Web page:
Table 1 Participant demographic and personality characteristics

Scope of the survey instrument

The survey contained 26 items, including a combination of existing and purpose-designed measures, and was compiled using a rigorous process including consultation with three experts in the field who confirmed face validity as well as pilot testing within the target demographic.

Socio-demographic characteristics and frequency of checking data (4 items)

Four items assessed participants’ socio-demographic characteristics including sex, age, and education level [high school or less, technical or further education institutions [e.g. TAFE], university degree] and how many times per day they checked their wearable data.

Personality trait profiles (10 items)

The Ten Item Personality Inventory [TIPT] [21] was used to assess current users' personality trait profiles. We did not assess the personality trait profiles of previous users to minimise burden for this group, who were not a primary focus of this study. The TIPI assesses the extent to which respondents endorse each of five personality traits: extraversion, agreeableness, conscientiousness, neuroticism, and openness to experience. Each item asks participants to indicate the extent to which a pair of descriptors (e.g. “anxious, easily upset” or “critical, quarrelsome” [neuroticism]) applies to them, with responses recorded on a 7-point Likert scale. The four negatively worded items are reverse-coded prior to data analysis such that higher summed scores reflect stronger trait endorsement. The TIPI is a preferred tool for brief personality assessments that has been shown to have adequate psychometric properties including moderate test-retest reliability coefficients (0.72 over 6 weeks) and moderate convergent validity coefficients with the Revised NEO Personality Inventory of 0.63 [22]. Internal consistency of our data was assessed using Spearman-Brown coefficients due to each personality trait subscale containing just two-items. Spearman-Brown coefficients for individual trait subscales varied, specifically, Extraversion rs = 0.53, Agreeableness rs = 0.23, Conscientiousness rs = 0.50, Neuroticism rs = 0.50, and Openness to Experience rs = 0.33.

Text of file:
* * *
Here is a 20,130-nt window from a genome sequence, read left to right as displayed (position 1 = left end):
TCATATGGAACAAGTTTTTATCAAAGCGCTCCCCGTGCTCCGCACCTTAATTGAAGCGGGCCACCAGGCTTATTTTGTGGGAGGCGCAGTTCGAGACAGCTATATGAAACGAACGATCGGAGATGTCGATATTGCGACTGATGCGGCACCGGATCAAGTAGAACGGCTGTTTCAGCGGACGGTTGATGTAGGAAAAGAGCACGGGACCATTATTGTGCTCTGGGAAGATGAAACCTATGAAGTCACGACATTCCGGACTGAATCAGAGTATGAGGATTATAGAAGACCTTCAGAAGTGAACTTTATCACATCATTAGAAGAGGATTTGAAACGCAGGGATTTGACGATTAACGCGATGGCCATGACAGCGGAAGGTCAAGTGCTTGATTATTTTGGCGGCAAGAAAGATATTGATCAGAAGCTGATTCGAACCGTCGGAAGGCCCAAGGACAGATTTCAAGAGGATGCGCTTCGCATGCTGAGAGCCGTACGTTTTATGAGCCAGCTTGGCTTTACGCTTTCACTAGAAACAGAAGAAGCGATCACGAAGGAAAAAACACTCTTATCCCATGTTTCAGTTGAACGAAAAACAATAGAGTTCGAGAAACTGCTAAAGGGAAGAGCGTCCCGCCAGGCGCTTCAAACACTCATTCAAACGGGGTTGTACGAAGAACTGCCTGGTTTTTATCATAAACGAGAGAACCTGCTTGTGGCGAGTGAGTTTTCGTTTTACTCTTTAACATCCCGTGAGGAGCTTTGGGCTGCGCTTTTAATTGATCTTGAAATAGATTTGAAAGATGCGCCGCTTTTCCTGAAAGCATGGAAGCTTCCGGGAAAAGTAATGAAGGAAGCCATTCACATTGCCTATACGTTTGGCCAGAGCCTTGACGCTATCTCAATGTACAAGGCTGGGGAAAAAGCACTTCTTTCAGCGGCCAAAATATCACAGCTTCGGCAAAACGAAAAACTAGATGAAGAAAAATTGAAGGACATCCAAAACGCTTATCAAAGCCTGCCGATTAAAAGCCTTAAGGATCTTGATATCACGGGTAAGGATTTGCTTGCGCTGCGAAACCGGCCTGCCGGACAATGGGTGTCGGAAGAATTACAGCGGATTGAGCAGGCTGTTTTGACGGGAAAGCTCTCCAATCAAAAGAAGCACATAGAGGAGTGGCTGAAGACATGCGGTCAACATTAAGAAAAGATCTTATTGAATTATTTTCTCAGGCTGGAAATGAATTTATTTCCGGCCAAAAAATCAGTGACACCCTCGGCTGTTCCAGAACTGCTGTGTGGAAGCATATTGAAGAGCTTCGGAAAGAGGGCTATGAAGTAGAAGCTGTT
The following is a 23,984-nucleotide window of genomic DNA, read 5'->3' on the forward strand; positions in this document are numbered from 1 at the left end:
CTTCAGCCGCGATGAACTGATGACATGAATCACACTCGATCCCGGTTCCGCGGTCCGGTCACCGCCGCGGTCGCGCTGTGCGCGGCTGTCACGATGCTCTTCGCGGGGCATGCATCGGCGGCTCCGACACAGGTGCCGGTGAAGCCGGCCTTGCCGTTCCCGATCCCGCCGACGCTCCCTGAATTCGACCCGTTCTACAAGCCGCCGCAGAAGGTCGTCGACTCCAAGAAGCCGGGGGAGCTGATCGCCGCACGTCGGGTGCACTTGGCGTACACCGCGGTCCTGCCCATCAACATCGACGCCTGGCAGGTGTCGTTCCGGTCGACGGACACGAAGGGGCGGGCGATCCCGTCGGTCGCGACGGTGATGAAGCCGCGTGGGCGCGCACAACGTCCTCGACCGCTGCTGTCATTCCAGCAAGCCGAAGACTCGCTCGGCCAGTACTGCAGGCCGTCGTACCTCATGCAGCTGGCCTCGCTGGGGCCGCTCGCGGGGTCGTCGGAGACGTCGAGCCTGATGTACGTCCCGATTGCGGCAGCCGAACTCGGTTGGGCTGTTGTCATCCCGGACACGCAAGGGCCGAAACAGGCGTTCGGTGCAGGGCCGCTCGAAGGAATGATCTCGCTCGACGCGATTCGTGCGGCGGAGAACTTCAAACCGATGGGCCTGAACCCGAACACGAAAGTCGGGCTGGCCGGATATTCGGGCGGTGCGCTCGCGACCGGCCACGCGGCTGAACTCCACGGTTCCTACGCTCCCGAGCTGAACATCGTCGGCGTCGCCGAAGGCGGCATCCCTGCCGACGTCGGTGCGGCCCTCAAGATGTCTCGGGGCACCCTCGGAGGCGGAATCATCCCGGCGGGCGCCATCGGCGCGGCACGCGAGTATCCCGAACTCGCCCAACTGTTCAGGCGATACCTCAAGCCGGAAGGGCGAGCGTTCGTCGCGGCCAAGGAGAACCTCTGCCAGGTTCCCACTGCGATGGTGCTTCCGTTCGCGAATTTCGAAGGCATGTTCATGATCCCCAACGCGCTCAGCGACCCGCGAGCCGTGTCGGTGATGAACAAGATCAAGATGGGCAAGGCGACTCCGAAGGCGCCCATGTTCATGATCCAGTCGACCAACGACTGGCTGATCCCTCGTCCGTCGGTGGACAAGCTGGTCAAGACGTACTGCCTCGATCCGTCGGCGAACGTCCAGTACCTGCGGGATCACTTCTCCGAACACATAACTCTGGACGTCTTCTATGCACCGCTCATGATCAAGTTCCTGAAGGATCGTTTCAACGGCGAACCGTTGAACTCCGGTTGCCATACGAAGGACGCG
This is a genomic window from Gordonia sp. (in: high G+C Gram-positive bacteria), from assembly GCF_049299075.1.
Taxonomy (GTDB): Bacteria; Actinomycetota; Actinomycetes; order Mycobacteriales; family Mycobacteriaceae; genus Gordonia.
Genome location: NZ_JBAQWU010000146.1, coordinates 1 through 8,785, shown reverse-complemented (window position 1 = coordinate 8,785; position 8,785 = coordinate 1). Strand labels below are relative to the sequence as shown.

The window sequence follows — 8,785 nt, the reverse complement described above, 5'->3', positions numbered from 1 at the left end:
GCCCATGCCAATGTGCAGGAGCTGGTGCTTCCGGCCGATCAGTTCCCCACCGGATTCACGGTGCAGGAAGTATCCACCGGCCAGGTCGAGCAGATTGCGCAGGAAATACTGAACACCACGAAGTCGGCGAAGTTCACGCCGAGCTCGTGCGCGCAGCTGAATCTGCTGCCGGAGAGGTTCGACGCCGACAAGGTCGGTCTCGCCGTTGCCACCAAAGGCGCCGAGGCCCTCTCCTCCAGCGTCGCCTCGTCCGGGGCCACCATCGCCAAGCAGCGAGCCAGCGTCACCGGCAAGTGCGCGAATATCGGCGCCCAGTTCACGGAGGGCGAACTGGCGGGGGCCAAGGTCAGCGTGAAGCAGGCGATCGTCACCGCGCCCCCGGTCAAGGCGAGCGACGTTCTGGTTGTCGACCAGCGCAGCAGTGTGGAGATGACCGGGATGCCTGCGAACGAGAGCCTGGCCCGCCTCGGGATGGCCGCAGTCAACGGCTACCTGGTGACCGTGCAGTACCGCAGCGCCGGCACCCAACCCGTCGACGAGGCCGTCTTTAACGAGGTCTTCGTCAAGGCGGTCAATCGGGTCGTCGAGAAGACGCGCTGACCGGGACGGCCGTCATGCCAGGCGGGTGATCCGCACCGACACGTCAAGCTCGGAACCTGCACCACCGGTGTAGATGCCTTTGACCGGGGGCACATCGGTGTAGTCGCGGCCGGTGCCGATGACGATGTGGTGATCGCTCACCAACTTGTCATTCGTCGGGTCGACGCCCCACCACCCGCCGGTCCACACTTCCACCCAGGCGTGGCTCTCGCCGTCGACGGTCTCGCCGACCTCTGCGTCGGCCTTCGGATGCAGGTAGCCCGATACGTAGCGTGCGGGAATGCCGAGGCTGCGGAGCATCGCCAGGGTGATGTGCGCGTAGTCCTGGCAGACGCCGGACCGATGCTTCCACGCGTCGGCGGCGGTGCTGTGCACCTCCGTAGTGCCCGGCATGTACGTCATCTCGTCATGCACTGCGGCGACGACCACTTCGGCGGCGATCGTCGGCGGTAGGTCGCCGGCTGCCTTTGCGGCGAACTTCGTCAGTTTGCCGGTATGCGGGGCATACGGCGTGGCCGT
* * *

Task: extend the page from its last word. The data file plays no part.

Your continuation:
Affective responses to wearables [10 items]

A ten-item scale was developed to assess users’ affective responses to their wearables. Similar to existing instruments (e.g. Positive and Negative Affect Scale, [23]), these questions asked participants to indicate the extent to which they agreed that they had experienced a particular affective state or emotion in a specified time frame, with responses measured on a 5-point Likert scale. Six items were phrased to capture affect experienced during wear and four items were phrased to capture affect experienced when unable to wear. To minimise participant burden we purposefully assessed affect during wear in greater detail (six items compared to four when unable to wear) since this is likely to reflect the majority of time spent interacting with wearable activity trackers. Prior to calculating overall scores for each of the two subscales, items related to negative affective states such as guilty, self-conscious, anxious, and frustrated were reverse coded such that a higher score represented a more positive affective state. Scores on each sub-scale were summed and averaged to produce scores that ranged from 1 to 5 with higher scores reflecting a more positive affective state. The two sub-scales were:

  • Affect during wear (6 items total): six items that asked participants to indicate the extent to which ‘when I am using my wearable it makes me feel [empowered, motivated, accountable, guilty, self-conscious, anxious]’.

  • Affect when unable to wear (4 items total): four items that asked participants to indicate the extent to which ‘when I’m not using/forget/can’t use my wearable it makes me feel [liberated, guilty, frustrated, anxious]’.

Cronbach’s alpha was used to assess internal consistency of affect scales including affect during wear (α = .61) and affect when unable to wear (α = .67).

Procedure and data analysis

Recruitment and data collection occured over a 6-week period, after which all data were downloaded into statistical software package SPSS [IBM, v21]. Data were screened for outliers and normality prior to analysis. Distribution data were examined to confirm neither that skewness nor kurtosis exceeded 1.96 times its standard error indicating normal distributions. Examination of studentized deleted residuals confirmed an absence of outliers. Participant socio-demographic characteristics and frequency of checking data were analysed descriptively. One-way ANOVAs conducted via the General Linear Model procedure assessed associations between current users’ affect scores during wear and participant characteristics. Two models were tested in total with two dependent variables: (1) affect during wear and (2) affect when unable to wear. The eight independent variables were sex, education, age, and the five personality traits. An alpha of 0.05 denoted statistical significance and exact p-values are reported. Given that this was a secondary analysis of an existing dataset and hypothesis-generating in nature, formal power calculations of the sample were not undertaken.

Results

Participants were 200 current users and 37 previous users of a wearable activity tracker (see Table 1). The majority of participants (72%) were female and had completed a university degree (60%). Participants’ average age was 33.1 (SD 12.4) and participants checked the data on their device 6.2 (SD 4.6) times on average per day.

Self-reported affect relating to activity tracker